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What did I learn:


In an episode of “Lie to Me,” Dr. Lightman compares people to the Monarch and Viceroy butterflies. The Monarch butterfly and the Viceroy butterfly are nearly identical and often mistaken for each other. However, the Monarch is toxic, due to its diet of milkweed, while the Viceroy is non-toxic. Because they are so similar, a predator often mistakes one for the other and avoids both since it assumes they are poisonous.

In this case, the Viceroy is known as the “mimic;” while the Viceroy is not poisonous, it benefits from looking like the Monarch butterfly and is able to avoid predators.  If a bird eats a Monarch first and discovers that it is poisonous, then it will avoid eating Monarchs and Viceroys in the future. However, if a bird preys on the non-poisonous Viceroy first, then it will continue going after the butterflies until it happens to prey on a Monarch. Thus, the population of Viceroys is actually higher than Monarchs.

Why is this significant:

Like butterflies, some people are Monarchs while others are Viceroys. This lesson is three folds:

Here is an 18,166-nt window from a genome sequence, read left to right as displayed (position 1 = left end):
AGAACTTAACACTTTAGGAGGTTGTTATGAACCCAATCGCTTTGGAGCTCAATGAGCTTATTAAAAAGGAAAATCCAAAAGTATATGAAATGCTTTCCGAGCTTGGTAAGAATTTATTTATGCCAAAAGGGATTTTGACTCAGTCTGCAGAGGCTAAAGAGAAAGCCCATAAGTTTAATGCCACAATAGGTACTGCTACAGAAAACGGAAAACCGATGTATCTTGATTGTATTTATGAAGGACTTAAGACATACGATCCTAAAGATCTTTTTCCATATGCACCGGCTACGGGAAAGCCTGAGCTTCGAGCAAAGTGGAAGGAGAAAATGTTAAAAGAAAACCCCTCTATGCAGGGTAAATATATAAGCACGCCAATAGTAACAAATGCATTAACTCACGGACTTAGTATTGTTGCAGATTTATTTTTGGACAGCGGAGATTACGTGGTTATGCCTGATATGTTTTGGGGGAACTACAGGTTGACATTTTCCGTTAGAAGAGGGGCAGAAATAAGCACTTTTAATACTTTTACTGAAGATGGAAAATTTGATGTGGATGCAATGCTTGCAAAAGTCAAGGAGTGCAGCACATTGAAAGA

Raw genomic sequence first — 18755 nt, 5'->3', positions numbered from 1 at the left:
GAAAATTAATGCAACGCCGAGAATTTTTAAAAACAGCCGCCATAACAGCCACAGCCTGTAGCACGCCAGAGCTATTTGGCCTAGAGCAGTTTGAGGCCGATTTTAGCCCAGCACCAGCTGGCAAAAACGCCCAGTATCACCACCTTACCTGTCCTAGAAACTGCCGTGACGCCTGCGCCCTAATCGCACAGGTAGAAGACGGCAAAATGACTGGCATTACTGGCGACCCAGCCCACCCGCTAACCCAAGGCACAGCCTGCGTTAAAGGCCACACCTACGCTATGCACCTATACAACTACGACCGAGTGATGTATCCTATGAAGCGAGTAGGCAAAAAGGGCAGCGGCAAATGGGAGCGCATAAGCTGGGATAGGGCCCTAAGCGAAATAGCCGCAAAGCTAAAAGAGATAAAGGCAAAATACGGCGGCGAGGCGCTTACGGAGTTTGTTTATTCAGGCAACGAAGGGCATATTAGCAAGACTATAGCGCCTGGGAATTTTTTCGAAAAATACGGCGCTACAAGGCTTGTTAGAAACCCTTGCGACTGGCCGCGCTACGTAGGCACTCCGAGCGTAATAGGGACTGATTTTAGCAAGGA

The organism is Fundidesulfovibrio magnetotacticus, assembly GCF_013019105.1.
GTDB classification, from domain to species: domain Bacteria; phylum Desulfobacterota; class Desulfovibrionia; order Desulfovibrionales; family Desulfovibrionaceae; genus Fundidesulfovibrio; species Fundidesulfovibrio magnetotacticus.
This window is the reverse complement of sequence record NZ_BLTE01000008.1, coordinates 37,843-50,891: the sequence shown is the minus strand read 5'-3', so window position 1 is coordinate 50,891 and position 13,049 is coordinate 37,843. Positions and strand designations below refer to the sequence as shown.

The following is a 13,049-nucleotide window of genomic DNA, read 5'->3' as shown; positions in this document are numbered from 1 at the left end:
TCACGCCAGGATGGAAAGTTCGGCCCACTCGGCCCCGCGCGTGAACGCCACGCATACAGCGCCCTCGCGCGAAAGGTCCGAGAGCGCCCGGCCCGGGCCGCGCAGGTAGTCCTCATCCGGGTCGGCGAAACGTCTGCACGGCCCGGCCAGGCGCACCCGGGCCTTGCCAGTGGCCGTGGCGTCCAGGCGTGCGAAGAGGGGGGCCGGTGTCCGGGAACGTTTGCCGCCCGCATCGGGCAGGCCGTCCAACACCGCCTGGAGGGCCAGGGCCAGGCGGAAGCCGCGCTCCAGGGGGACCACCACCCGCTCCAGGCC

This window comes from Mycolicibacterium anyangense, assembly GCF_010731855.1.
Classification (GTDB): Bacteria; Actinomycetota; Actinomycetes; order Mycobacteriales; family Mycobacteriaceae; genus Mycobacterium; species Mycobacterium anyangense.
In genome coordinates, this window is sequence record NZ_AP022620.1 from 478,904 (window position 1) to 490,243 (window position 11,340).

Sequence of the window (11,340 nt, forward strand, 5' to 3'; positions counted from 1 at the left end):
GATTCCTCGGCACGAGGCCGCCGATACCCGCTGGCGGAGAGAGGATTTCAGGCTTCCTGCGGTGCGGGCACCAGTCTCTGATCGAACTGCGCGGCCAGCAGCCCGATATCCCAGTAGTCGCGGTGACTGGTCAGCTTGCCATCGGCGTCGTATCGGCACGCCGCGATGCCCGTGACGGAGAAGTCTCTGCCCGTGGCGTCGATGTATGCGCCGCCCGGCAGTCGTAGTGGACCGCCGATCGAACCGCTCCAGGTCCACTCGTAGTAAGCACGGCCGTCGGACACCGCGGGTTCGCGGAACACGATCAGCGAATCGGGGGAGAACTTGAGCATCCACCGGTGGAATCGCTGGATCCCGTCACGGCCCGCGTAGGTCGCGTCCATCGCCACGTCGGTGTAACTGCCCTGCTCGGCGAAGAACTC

1. From a prey’s point of view, it is strategic to mimic yourself after someone more capable than yourself rather than than to dwell in self-pity and suffer in your own circumstances. Kids who are bullied need to step up and at least look tough in order to hold their own ground; the evil feeds off the weak so it is better to seem strong than not seem strong at all.  If the Viceroy just allowed itself to be a victim, then it would not have survived.

2. From a predator’s point of view, getting to know people is not black and white. Though you may infer that someone is a ‘bad person,’ there may be more than what meets the eye. Like Viceroys, people put up walls in order to defend themselves; they often lack the confidence to step out from behind their mask. When meeting people, it is important to dig deep and see someone for who they really are rather than profiling them into a stereotype.

3. From a biology point of view, the Viceroy has produced more offsprings than Monarchs through this strategic form of mimicry.

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